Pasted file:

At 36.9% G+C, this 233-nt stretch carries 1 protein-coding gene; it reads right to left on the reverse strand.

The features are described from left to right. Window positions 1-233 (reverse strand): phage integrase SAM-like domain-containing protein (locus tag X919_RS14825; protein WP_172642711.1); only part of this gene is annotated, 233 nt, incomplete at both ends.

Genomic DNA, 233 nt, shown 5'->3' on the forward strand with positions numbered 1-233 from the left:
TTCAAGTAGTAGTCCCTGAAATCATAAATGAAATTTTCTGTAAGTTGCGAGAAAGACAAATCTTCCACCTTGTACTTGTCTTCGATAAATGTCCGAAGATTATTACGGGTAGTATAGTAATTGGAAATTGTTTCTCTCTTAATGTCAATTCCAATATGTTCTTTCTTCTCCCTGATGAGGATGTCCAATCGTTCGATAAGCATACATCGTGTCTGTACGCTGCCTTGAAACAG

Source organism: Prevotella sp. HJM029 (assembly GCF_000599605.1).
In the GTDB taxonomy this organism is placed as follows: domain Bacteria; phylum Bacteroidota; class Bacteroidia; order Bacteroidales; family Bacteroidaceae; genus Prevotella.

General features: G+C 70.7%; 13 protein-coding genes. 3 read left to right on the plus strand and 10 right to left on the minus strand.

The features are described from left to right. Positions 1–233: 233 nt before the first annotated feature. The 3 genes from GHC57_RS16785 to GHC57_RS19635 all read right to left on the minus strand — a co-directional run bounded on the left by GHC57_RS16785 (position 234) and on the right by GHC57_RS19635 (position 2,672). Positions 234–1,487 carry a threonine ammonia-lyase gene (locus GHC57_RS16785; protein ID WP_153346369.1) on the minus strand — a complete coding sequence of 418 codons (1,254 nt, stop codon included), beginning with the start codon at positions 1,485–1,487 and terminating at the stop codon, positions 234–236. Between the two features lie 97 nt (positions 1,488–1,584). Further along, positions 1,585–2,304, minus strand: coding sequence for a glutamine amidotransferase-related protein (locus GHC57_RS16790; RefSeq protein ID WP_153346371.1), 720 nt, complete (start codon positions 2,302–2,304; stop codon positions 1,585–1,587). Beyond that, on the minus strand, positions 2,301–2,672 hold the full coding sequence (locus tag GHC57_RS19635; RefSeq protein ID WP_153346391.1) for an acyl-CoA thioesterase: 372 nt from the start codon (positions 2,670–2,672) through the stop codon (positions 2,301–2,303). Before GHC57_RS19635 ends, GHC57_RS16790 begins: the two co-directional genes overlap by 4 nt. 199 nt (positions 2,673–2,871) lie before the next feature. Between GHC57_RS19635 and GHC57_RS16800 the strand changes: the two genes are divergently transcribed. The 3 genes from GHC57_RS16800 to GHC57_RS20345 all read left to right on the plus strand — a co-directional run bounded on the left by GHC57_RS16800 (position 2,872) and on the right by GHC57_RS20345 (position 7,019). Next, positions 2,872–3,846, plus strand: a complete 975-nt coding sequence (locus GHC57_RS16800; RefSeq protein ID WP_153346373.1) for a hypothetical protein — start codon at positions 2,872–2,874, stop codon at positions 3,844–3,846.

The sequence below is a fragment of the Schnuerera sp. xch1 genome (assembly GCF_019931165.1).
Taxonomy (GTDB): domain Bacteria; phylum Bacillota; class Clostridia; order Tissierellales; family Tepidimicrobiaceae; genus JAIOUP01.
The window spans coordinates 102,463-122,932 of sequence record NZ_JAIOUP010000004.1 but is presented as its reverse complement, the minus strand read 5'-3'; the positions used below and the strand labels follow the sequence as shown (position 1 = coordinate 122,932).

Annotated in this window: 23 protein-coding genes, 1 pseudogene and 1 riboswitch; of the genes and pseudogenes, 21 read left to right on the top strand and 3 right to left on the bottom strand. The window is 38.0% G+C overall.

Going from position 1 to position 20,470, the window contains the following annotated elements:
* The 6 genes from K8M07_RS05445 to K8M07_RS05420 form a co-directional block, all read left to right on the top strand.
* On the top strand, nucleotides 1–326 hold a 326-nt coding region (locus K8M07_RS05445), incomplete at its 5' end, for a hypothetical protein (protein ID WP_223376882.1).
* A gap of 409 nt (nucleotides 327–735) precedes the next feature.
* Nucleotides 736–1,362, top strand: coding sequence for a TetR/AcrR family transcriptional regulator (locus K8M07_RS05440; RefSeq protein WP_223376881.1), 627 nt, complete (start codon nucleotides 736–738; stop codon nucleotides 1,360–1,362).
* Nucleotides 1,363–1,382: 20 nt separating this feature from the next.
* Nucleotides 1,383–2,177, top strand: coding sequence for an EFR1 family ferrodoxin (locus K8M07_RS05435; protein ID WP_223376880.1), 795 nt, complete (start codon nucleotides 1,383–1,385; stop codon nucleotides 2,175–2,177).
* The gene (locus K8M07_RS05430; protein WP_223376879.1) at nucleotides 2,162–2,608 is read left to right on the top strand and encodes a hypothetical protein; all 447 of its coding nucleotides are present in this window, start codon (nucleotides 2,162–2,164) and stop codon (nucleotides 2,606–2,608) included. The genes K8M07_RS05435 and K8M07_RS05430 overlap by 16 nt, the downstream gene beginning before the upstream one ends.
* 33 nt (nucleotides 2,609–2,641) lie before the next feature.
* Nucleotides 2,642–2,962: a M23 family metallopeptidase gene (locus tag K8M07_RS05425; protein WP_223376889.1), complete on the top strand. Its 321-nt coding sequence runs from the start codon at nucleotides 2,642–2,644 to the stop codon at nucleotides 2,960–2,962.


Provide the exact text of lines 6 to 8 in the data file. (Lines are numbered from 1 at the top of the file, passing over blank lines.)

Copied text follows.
In the GTDB taxonomy this organism is placed as follows: domain Bacteria; phylum Bacteroidota; class Bacteroidia; order Bacteroidales; family Bacteroidaceae; genus Prevotella.

General features: G+C 70.7%; 13 protein-coding genes. 3 read left to right on the plus strand and 10 right to left on the minus strand.

The features are described from left to right. Positions 1–233: 233 nt before the first annotated feature. The 3 genes from GHC57_RS16785 to GHC57_RS19635 all read right to left on the minus strand — a co-directional run bounded on the left by GHC57_RS16785 (position 234) and on the right by GHC57_RS19635 (position 2,672). Positions 234–1,487 carry a threonine ammonia-lyase gene (locus GHC57_RS16785; protein ID WP_153346369.1) on the minus strand — a complete coding sequence of 418 codons (1,254 nt, stop codon included), beginning with the start codon at positions 1,485–1,487 and terminating at the stop codon, positions 234–236. Between the two features lie 97 nt (positions 1,488–1,584). Further along, positions 1,585–2,304, minus strand: coding sequence for a glutamine amidotransferase-related protein (locus GHC57_RS16790; RefSeq protein ID WP_153346371.1), 720 nt, complete (start codon positions 2,302–2,304; stop codon positions 1,585–1,587). Beyond that, on the minus strand, positions 2,301–2,672 hold the full coding sequence (locus tag GHC57_RS19635; RefSeq protein ID WP_153346391.1) for an acyl-CoA thioesterase: 372 nt from the start codon (positions 2,670–2,672) through the stop codon (positions 2,301–2,303). Before GHC57_RS19635 ends, GHC57_RS16790 begins: the two co-directional genes overlap by 4 nt. 199 nt (positions 2,673–2,871) lie before the next feature. Between GHC57_RS19635 and GHC57_RS16800 the strand changes: the two genes are divergently transcribed. The 3 genes from GHC57_RS16800 to GHC57_RS20345 all read left to right on the plus strand — a co-directional run bounded on the left by GHC57_RS16800 (position 2,872) and on the right by GHC57_RS20345 (position 7,019). Next, positions 2,872–3,846, plus strand: a complete 975-nt coding sequence (locus GHC57_RS16800; RefSeq protein ID WP_153346373.1) for a hypothetical protein — start codon at positions 2,872–2,874, stop codon at positions 3,844–3,846.